Microsoft's new plan to launch a network security product could help enterprises by spurring more market competition,
but experts say Microsoft risks doing more harm than good if its strategy develops into yet another proprietary approach to network security.
Microsoft's planned Network Access Protection (NAP) technology, announced yesterday, checks the health of devices logging onto the network, and will be part of the Windows Server 2003 R2 release scheduled for 2005.
With NAP, network administrators will be able to set policies that define the basic requirements that must be met before a user can access the network. If that user does not have up-to-date antivirus or firewall software, for example, then the user can be quarantined or restricted automatically.
"Our customers wanted to have the ability to inspect clients for policy before they come back on the network," said Steve Anderson, Microsoft's director of marketing for Window's Server division.
Along with the strategic announcement, Microsoft said it is partnering with many of the major second-tier networking vendors on NAP, including Juniper Networks Inc., Extreme Networks Inc. and Enterasys.
For Juniper, working with Microsoft provided an obvious benefit.
"We are now interoperable with the company that owns the desktop and the back-end infrastructure, and we can provide a safe end-to-end connection from the client to the network to the server," said Rod Mercheson, senior director of product management for the security product group at Juniper.
However, one conspicuous name missing from Microsoft's partner list is that of market leader Cisco.
"This is a direct challenge to what Cisco is doing" with its NAC strategy, said Dave Passmore, research director at Burton Group, a Midvale, Utah-based research firm.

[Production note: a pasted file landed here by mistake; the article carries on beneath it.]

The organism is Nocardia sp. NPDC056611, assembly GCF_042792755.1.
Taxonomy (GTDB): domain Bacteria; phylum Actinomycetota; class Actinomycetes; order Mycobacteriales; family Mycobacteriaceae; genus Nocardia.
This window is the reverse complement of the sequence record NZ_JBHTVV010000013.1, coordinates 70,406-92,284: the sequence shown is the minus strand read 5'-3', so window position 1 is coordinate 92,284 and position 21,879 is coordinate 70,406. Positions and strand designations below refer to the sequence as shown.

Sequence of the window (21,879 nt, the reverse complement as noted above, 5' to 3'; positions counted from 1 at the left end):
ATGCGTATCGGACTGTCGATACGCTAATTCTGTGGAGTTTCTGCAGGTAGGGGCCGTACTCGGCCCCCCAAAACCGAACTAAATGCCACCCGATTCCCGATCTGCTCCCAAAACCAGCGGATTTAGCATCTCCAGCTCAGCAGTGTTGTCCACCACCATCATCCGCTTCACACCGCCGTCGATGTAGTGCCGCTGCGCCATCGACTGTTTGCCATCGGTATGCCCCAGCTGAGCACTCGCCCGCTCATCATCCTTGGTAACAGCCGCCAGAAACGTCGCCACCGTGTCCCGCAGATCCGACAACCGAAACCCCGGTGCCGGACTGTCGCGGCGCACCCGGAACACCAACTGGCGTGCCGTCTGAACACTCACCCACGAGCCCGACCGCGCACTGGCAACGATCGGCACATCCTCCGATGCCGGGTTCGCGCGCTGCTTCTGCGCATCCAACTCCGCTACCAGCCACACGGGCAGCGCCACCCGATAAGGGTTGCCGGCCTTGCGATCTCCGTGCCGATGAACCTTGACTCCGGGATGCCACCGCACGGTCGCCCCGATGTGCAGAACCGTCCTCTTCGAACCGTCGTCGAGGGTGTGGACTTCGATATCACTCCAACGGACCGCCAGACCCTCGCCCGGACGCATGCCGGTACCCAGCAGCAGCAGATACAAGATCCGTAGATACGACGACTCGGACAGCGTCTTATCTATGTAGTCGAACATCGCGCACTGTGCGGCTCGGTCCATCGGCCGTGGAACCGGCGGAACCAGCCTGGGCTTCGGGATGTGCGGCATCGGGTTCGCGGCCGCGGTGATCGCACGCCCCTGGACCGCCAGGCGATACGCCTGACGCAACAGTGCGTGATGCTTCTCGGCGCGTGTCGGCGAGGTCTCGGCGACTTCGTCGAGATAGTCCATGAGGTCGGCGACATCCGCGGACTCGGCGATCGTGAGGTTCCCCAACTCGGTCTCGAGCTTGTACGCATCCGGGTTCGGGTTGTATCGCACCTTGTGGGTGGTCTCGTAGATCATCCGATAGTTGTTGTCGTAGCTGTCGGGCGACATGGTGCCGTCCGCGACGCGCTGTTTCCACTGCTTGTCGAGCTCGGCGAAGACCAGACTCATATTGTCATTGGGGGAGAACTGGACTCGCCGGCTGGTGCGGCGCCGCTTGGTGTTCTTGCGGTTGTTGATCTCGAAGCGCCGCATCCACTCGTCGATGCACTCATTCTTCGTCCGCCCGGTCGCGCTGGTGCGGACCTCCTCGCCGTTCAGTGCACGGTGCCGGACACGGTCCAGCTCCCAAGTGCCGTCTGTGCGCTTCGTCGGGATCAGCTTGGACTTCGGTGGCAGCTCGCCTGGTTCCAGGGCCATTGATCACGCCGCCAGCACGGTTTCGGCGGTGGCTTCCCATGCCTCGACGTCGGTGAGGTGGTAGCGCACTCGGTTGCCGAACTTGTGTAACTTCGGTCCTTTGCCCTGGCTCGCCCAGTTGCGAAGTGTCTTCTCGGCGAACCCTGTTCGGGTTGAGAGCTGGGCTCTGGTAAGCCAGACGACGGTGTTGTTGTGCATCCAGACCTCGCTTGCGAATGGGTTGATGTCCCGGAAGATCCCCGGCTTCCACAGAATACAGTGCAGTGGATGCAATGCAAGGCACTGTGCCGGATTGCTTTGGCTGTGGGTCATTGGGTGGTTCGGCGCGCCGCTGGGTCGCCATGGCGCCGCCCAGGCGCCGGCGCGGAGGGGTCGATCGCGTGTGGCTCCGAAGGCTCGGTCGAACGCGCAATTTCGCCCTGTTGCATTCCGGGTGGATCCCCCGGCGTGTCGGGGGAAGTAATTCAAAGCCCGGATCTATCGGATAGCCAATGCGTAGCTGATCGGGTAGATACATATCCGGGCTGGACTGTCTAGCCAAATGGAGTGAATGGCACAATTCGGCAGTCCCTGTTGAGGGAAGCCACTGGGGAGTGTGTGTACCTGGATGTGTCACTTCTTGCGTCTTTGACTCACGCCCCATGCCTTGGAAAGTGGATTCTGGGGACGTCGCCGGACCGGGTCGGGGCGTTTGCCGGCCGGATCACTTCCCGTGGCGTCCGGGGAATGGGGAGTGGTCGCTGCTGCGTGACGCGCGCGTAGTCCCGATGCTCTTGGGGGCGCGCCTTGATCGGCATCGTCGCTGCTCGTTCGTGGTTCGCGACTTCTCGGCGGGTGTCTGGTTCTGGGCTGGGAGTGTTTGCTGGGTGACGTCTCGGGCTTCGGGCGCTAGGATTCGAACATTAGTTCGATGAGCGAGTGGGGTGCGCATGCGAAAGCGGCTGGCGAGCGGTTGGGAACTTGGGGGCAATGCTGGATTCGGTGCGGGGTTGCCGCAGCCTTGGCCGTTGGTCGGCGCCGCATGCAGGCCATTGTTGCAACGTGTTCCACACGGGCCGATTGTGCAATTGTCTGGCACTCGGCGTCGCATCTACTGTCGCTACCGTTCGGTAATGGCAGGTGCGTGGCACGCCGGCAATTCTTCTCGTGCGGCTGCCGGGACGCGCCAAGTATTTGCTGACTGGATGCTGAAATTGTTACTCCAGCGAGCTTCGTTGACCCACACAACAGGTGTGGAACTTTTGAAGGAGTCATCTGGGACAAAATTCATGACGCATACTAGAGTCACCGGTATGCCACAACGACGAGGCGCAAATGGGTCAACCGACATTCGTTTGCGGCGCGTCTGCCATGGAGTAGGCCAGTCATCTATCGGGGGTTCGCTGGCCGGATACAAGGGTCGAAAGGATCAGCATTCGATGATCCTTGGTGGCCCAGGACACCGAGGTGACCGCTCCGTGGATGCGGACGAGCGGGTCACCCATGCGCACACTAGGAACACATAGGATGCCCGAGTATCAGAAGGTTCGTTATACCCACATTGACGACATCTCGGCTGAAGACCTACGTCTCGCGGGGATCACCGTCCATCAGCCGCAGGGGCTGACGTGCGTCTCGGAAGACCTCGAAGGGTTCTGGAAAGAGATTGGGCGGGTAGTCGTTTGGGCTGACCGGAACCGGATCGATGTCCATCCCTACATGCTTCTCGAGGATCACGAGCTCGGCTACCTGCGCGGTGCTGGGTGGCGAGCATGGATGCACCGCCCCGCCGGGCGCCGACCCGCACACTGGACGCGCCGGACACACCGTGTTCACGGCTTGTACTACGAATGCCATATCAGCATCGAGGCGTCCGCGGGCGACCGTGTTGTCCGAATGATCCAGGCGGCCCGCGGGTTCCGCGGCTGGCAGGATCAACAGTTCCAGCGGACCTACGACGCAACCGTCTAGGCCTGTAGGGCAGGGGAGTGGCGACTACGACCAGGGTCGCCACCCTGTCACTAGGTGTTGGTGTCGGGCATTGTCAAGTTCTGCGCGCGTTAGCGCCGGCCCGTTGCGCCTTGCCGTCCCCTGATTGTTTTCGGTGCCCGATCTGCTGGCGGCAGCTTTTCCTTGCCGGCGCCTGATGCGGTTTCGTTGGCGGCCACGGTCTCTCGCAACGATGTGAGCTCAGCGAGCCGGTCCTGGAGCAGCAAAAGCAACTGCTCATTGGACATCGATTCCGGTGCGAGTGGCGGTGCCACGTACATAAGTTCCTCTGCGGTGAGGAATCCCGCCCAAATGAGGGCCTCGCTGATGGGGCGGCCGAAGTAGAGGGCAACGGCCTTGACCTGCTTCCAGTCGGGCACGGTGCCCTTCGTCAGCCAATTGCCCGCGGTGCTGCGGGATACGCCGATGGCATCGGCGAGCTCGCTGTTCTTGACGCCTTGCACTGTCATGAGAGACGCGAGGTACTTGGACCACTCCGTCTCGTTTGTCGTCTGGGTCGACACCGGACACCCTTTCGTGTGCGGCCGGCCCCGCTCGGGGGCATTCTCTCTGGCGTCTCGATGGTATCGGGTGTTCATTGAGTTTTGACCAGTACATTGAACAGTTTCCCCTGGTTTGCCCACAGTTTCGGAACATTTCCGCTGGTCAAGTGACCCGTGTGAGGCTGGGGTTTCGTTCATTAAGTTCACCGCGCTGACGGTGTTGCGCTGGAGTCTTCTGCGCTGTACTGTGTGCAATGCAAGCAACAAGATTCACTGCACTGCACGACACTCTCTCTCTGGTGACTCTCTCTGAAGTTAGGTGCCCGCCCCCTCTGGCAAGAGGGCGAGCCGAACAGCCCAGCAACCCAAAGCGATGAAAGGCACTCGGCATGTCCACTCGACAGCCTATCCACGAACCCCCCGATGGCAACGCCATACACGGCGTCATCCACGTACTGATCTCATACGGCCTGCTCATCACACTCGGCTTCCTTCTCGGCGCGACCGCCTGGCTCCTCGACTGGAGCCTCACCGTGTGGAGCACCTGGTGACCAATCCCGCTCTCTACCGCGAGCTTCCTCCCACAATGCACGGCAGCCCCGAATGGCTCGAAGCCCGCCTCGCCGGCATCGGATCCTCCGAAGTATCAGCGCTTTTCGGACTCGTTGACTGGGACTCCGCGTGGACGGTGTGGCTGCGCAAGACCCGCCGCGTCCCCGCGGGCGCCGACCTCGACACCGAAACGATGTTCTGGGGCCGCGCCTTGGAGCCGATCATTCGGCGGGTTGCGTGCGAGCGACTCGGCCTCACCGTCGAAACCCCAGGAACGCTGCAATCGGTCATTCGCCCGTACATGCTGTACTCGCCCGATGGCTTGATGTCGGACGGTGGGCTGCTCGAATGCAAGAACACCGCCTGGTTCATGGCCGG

Nonetheless, Passmore said, when it comes to network security, Cisco holds a huge advantage over Microsoft and the software giant's cadre of vendors, thanks to its vast installed base. Cisco currently claims as much as 80% of the installed based of enterprise networking gear, depending on the market. Passmore said Microsoft, in essence, is validating Cisco's approach by following in its footsteps with a similar strategy.
But when it comes to interoperability, the two vendors have yet to see eye to eye. Cisco's NAC technology is specific to its own networking gear and is not meant to operate on third-party products. Microsoft's NAP will work with all of its partners' gear, but not with Cisco's. However, Microsoft is optimistic that the two dominant vendors can find common ground.
"We are in deep discussions with Cisco," said Anderson. "We are just not in a place where we could announce [a partnership] with them today," he said.
Representatives for Cisco did not return calls requesting comment.
So, without a common framework to unite the two vendors' approaches, enterprises are left to choose between a pair of proprietary approaches.
Byrnes recommended that businesses not make any strategic investments in either approach, but use one technology or the other to get them through for the time being.
In the meantime, they should be applying pressure to both companies.
"Businesses should be virtually forcing Cisco and Microsoft to cooperate," Byrnes said.
Standards for secure network access are likely to develop in the next two to three years, Byrnes said. In the meantime, he said businesses should base their decision about which technology to use based on how compatible Cisco's and Microsoft's offerings are with the rest of their infrastructure.